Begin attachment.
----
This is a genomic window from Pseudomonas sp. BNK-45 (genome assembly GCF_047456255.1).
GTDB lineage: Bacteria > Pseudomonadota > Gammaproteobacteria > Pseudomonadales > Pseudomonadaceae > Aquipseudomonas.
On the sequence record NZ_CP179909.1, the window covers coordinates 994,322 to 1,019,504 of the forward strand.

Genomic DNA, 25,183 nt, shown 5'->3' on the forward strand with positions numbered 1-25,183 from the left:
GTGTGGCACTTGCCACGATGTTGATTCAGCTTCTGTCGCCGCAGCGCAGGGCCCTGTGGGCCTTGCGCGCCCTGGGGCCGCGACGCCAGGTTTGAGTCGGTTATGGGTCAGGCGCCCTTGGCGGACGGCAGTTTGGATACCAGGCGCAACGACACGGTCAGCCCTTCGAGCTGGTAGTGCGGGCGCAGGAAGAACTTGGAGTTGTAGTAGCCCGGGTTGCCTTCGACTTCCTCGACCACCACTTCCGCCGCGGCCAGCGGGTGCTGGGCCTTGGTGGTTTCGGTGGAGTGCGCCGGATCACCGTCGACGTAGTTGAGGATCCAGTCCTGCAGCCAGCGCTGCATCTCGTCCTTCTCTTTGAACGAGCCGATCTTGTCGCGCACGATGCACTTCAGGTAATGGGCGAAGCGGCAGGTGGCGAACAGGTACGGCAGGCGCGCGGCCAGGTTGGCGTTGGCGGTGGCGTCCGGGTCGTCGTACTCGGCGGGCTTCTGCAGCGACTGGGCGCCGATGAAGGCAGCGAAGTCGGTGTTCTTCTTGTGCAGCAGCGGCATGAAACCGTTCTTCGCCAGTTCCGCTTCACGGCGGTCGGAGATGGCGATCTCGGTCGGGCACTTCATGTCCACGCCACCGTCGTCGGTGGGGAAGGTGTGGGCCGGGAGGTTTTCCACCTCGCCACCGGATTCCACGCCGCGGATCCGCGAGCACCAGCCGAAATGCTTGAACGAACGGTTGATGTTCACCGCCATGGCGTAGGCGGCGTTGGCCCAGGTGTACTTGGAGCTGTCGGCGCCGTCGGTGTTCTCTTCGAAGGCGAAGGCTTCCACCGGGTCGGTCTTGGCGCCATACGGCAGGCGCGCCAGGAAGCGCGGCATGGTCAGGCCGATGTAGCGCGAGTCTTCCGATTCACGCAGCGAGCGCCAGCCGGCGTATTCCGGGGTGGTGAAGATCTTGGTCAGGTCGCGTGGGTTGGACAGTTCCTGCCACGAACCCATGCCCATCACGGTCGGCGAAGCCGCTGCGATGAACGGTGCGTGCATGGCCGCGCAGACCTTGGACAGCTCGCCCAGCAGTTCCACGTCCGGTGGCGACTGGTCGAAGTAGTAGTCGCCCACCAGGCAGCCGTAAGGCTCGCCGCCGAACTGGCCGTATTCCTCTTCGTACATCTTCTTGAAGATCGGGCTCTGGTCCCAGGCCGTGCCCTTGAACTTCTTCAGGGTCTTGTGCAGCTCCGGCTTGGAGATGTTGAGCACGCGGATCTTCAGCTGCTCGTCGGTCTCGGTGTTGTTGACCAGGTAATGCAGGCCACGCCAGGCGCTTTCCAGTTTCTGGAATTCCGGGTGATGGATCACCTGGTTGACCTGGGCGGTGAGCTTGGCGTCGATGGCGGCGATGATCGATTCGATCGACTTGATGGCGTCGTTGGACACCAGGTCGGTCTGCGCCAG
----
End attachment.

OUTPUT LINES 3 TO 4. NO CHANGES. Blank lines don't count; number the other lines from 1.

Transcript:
On the sequence record NZ_CP179909.1, the window covers coordinates 994,322 to 1,019,504 of the forward strand.

Genomic DNA, 25,183 nt, shown 5'->3' on the forward strand with positions numbered 1-25,183 from the left: